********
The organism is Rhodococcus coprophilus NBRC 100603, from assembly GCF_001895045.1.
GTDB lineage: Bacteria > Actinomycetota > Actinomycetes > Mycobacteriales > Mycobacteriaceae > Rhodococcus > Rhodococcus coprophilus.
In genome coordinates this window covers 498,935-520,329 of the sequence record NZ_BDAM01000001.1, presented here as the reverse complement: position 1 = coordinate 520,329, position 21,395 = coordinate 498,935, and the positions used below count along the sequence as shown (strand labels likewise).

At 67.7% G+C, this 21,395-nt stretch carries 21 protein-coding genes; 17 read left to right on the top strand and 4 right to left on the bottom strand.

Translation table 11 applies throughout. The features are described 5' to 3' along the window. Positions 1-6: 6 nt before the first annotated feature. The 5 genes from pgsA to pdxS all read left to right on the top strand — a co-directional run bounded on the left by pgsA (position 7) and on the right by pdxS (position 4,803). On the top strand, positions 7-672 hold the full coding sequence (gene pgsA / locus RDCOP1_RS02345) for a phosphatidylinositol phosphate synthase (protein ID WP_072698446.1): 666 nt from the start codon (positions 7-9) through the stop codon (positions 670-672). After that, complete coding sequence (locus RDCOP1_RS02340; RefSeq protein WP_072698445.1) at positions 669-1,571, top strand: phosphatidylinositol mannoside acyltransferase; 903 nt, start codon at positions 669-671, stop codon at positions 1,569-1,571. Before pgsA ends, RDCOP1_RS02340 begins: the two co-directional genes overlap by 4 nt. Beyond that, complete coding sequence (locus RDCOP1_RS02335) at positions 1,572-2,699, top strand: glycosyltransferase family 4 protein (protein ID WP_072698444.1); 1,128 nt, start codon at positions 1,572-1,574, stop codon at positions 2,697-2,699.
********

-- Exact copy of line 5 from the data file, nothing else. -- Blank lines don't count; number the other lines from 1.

Translation table 11 applies throughout. The features are described 5' to 3' along the window. Positions 1-6: 6 nt before the first annotated feature. The 5 genes from pgsA to pdxS all read left to right on the top strand — a co-directional run bounded on the left by pgsA (position 7) and on the right by pdxS (position 4,803). On the top strand, positions 7-672 hold the full coding sequence (gene pgsA / locus RDCOP1_RS02345) for a phosphatidylinositol phosphate synthase (protein ID WP_072698446.1): 666 nt from the start codon (positions 7-9) through the stop codon (positions 670-672). After that, complete coding sequence (locus RDCOP1_RS02340; RefSeq protein WP_072698445.1) at positions 669-1,571, top strand: phosphatidylinositol mannoside acyltransferase; 903 nt, start codon at positions 669-671, stop codon at positions 1,569-1,571. Before pgsA ends, RDCOP1_RS02340 begins: the two co-directional genes overlap by 4 nt. Beyond that, complete coding sequence (locus RDCOP1_RS02335) at positions 1,572-2,699, top strand: glycosyltransferase family 4 protein (protein ID WP_072698444.1); 1,128 nt, start codon at positions 1,572-1,574, stop codon at positions 2,697-2,699.